Inspired by the A to Z Blogging Challenge this past April, I have decided to blog about books for the month of June. I will be sharing tidbits about my own books and the other books on the Catholic Teen Books website.
A coming age story of first love, buried treasure, and discovering some things are worth the wait.
About the Book:
Sixteen-year-old Paul Porter’s relocation to Pennsylvania is a temporary move during his dad’s deployment. Or so he and his brother think, until devastating news lands on their doorstep. Paul’s new home with the Muellers provides solace, especially in the form of Rachel, his friend and confidante. Their abiding friendship deepens as they work side by side to uncover what could be lost treasure. Will they acquire the strength of character and virtue to take only what rightfully belongs to them or are they in way over their heads, with more than a few lost artifacts at stake?
I love how, in addition to having descriptive scenes that appeal to all five senses, author Carolyn Astfalk often mentions songs in her books. She has created playlists for all of her stories. You can check out the playlist for Rightfully Ours by clicking here. And you will want to check out the book trailer too!
I asked Carolyn a few questions about music and her writing:
Do you listen to music while you write?
I don’t often listen to music while I write these days, mainly due to where and when I write. There’s already so much noise around me, that it would only further distract me. However, I wrote Rightfully Ours under different conditions, and I did listen to a lot of music. I still find that when I’m stuck, music helps me to capture the mood of a scene or a character’s feelings.
Do all of your books mention songs?
Yes, all of the published novels do. It’s generally a passing reference, a title, or a word or two. My early drafts included small passages of lyrics, but I replaced all of those with original lyrics in later drafts to avoid any copyright issues.
What elements do you think music adds to a story?
I think it helps set a mood for a scene. The type of music the characters are hearing can help establish the scene in a reader’s mind. For example, a restaurant playing country music has a completely different ambience than one playing classical music or jazz. If it’s a song that’s universally known or a cultural touchstone, it creates a sort of shorthand between the writer and the reader. Whether it’s a Christmas carol, an old hymn, or a patriotic song, music is so tied to memories that it can immediately help the reader draw significant associations.
Well-written and enjoyable, this story takes an honest look at the physical, spiritual, and emotional aspects of teens in a serious relationship. As Paul’s and Rachel’s feelings for each other grow, they confront new emotions and urges that they don’t always know how to deal with. Like every child raised Christian, they know what they are “supposed” to do but in some moments, they don’t understand “why.” Sometimes they are confused and make poor choices, but through all the temptations, challenges, and even failures, they both develop an understanding of the value of chastity. By the end of the story, they have a clear, solid, and mature grasp of its worth.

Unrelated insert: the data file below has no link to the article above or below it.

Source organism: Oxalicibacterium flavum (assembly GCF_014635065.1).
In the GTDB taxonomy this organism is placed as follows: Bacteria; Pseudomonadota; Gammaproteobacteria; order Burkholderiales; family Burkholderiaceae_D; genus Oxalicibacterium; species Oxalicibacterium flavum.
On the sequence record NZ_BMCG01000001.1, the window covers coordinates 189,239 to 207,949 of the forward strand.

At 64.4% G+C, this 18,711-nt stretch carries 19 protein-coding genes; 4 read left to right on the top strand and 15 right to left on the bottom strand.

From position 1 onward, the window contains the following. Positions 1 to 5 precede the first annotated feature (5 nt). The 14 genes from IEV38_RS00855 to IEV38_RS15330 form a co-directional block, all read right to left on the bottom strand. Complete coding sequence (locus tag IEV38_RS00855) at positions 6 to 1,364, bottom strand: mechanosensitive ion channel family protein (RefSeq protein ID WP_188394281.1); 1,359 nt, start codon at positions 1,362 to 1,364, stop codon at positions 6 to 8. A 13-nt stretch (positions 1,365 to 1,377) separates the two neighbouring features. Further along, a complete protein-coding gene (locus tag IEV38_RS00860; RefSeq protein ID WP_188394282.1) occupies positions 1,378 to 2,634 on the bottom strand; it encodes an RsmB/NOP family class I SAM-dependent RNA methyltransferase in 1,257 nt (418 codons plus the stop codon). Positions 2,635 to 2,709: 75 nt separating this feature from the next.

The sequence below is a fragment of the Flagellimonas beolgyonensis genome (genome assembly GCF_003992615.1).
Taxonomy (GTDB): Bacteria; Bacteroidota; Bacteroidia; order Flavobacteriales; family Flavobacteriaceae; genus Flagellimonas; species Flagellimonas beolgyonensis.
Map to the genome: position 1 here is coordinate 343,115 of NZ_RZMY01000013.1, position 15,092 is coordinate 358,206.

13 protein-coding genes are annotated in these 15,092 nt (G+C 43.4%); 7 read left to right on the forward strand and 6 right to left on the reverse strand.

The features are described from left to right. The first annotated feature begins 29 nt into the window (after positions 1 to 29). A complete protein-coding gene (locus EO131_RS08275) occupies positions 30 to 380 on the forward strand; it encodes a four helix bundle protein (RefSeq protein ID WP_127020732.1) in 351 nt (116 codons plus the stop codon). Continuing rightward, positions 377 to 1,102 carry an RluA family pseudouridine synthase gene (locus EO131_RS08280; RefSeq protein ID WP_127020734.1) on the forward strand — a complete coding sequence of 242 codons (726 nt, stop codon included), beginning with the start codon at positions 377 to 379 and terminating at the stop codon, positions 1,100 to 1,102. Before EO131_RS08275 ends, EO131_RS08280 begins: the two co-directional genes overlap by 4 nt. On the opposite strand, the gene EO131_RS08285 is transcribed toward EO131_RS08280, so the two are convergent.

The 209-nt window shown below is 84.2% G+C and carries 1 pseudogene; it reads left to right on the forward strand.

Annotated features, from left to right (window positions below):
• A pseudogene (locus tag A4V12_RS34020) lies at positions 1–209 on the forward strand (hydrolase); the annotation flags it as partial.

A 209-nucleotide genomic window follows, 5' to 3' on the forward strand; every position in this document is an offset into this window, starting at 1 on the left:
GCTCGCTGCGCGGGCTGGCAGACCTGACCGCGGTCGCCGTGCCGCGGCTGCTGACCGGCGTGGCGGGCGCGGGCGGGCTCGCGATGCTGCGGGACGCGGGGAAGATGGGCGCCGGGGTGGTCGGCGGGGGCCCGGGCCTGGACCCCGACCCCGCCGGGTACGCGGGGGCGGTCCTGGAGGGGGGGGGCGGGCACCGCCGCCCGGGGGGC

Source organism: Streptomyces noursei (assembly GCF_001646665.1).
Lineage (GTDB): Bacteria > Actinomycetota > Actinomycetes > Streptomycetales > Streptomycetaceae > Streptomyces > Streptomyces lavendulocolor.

Rightfully Ours provides a thoughtful analysis of intimacy from a teen’s point of view, making it a great book especially for teens who struggle with sexual temptation and for parents who want a deeper consideration of the trials teens in love face.
While all the characters are realistic, Paul was my favorite. Rachel is fourteen when the story begins, and Paul is sixteen. He lost his mother as a child and has a father in the military. The story line surrounding this aspect had me considering what it must be like for the children of military men and women on active duty, and for those that have lost one or both parents. I found myself understanding more deeply and truly appreciating the sacrifice our service men and women make for our country.
I enjoyed watching Paul and Rachel’s friendship develop. At times, they misunderstand each other and jump to conclusions or wistfully wonder if the other feels the same way. They support each other and grow together while facing challenges and while embarking upon a “treasure hunt” in the flower garden. It all felt so real.
Mostly, I like the message of developing a strong conviction about waiting for marriage, rather than allowing oneself the temporary thrill of partaking in something that isn’t “rightfully ours.” I also like how the story tackles the real temptations and challenges a teen in a relationship could face, the behaviors that increase the trials, and those that safeguard from falling. This story has so much to offer.
Visit author Carolyn Astfalk and learn more about her and her books:
Thanks for stopping by my blog! Have you stumbled upon a favorite book this summer? Tell me about it in the comments. Feel free to share a link.